Some of the more experienced commentators saw these attacks on the left as expressions of Starmer’s failure to lead opposition to the Johnson government:

Meanwhile, local Labour parties continued to rise up against Starmer:

… Along with trade unions:

Reports started to appear stating that Labour members were walking out of the party en masse in disgust at Starmer’s dictatorial attitude.

And the no-confidence votes continued to stack up:

The scandal affected Starmer’s ability to put across Labour messages:

And its failure to grapple with the issues of the day was picked up by the commentatorati:

Starmer was accused of attacking free speech…

… and local parties started expressing solidarity with their colleagues who had already been victimised by him:

The mainstream media remained strangely quiet about the crisis – in shocking contrast to its coverage of anything even slightly critical of Jeremy Corbyn when he was party leader:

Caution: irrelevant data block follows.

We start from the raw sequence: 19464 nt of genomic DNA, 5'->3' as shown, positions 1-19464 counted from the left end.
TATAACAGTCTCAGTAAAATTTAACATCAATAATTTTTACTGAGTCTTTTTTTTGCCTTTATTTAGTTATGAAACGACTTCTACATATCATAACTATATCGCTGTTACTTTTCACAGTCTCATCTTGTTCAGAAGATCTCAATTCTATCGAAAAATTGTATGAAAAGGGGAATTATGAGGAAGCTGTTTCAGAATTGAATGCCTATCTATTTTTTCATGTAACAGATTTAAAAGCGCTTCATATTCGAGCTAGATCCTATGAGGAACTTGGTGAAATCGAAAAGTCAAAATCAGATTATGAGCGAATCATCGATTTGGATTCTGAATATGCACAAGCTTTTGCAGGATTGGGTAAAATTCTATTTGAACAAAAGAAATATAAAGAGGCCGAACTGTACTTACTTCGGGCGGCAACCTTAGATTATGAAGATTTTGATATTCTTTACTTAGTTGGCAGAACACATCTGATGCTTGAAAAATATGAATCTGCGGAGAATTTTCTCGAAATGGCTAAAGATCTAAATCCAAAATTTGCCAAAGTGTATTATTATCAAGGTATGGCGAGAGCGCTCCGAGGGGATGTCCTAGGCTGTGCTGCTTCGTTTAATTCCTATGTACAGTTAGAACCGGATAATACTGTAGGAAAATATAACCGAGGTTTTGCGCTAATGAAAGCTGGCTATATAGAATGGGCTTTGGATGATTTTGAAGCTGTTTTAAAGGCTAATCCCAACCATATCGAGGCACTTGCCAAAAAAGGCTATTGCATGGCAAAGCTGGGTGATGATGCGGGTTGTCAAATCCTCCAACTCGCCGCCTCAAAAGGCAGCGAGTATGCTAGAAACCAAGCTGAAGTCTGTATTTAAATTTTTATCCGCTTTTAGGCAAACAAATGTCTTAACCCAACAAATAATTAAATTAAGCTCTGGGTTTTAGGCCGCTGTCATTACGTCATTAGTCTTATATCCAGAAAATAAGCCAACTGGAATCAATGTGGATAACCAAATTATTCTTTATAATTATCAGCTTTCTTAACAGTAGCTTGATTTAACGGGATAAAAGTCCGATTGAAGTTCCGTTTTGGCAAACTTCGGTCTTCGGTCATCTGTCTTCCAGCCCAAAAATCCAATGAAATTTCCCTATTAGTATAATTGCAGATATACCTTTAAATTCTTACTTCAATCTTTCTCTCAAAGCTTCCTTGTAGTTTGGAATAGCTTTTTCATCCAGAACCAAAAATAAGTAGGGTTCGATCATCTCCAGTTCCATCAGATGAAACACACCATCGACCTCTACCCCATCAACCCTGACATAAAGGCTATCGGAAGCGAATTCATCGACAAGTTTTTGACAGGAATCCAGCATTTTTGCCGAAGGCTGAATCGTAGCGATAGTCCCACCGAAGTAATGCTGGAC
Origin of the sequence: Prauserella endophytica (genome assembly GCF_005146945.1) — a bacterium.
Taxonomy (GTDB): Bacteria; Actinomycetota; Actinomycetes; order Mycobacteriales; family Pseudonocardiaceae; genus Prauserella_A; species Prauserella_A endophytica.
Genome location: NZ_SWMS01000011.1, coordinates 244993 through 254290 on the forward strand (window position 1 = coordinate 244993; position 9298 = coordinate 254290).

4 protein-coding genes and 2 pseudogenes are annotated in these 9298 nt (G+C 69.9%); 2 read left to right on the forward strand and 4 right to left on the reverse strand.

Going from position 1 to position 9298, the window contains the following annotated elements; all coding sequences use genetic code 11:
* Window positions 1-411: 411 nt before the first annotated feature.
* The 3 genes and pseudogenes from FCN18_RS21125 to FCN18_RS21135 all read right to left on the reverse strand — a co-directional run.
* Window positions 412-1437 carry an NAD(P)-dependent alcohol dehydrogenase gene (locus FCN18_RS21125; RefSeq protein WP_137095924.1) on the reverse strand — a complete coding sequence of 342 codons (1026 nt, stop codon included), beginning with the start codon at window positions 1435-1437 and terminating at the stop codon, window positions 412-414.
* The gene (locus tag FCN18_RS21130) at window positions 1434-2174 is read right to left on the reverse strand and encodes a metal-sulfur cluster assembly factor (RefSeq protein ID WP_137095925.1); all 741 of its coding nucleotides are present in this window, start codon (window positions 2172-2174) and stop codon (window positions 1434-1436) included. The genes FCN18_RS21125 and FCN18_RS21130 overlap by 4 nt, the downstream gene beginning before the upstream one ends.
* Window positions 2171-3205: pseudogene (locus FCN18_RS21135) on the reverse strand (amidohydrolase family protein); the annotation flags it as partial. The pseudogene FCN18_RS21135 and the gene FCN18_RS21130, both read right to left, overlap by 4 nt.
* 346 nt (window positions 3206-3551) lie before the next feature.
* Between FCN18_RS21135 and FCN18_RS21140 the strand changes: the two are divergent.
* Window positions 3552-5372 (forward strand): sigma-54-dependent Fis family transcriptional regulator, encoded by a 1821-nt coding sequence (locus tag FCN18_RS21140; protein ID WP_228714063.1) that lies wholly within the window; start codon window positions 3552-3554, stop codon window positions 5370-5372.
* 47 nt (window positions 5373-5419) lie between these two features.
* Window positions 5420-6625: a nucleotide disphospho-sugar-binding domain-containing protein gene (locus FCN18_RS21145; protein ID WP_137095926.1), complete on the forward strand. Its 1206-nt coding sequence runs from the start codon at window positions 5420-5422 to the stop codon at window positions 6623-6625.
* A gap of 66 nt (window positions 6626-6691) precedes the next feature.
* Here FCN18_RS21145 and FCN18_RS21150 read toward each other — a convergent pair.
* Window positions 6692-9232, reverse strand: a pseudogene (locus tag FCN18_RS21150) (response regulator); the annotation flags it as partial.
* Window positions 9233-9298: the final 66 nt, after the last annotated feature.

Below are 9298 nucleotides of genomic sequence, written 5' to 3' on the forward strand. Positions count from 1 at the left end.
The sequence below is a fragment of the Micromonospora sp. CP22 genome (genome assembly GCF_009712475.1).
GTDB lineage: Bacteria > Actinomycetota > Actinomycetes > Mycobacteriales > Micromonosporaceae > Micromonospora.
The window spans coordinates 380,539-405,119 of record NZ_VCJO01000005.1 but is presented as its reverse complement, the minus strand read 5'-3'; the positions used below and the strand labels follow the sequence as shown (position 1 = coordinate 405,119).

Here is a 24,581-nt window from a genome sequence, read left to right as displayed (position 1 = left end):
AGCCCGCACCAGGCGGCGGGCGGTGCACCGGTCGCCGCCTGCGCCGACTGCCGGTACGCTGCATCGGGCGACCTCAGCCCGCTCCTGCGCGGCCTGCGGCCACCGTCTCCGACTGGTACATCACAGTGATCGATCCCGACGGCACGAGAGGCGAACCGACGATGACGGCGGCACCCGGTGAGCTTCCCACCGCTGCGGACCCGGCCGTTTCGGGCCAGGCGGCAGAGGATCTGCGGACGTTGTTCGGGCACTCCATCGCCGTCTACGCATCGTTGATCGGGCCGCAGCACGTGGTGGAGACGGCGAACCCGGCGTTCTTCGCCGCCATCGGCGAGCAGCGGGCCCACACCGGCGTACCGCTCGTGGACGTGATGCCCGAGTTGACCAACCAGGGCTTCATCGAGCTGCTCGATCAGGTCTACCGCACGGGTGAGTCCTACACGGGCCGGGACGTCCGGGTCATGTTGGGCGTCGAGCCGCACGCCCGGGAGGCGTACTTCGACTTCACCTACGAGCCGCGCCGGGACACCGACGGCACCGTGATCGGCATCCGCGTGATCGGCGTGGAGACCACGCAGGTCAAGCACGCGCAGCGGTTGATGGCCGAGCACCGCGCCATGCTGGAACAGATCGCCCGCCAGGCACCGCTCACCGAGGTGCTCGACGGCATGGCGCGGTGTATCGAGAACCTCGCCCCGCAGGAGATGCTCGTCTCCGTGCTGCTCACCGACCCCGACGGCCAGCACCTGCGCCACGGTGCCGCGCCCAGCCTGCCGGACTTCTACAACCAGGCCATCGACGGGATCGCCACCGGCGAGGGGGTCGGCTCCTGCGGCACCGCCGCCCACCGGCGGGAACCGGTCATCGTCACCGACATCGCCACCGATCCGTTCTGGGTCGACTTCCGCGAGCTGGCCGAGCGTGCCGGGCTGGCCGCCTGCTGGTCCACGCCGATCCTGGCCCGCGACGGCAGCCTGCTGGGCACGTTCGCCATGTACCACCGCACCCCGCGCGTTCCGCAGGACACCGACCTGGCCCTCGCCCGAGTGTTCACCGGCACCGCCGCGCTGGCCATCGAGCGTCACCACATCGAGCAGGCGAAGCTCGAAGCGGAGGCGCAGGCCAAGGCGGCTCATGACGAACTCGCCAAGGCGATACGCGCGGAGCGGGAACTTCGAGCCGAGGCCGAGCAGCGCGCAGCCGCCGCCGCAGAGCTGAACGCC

Ordered not to discuss Starmer’s ill-treatment of Jeremy Corbyn or other party members, local parties changed their tactics and decided to concentrate on ‘no confidence’ votes against the current leader and his general secretary:

Members did make their feelings clear on Twitter, though:

And some local parties pressed on with support for Corbyn, regardless. South Thanet’s contribution was particularly telling because it was proposed by Jewish party members:

At this point, Starmer decided to demonstrate once again his astonishing lack of judgement – by spending the UN International Day of Solidarity with the Palestinian People at a joint meeting of the Jewish Labour Movement and Labour Friends of Israel.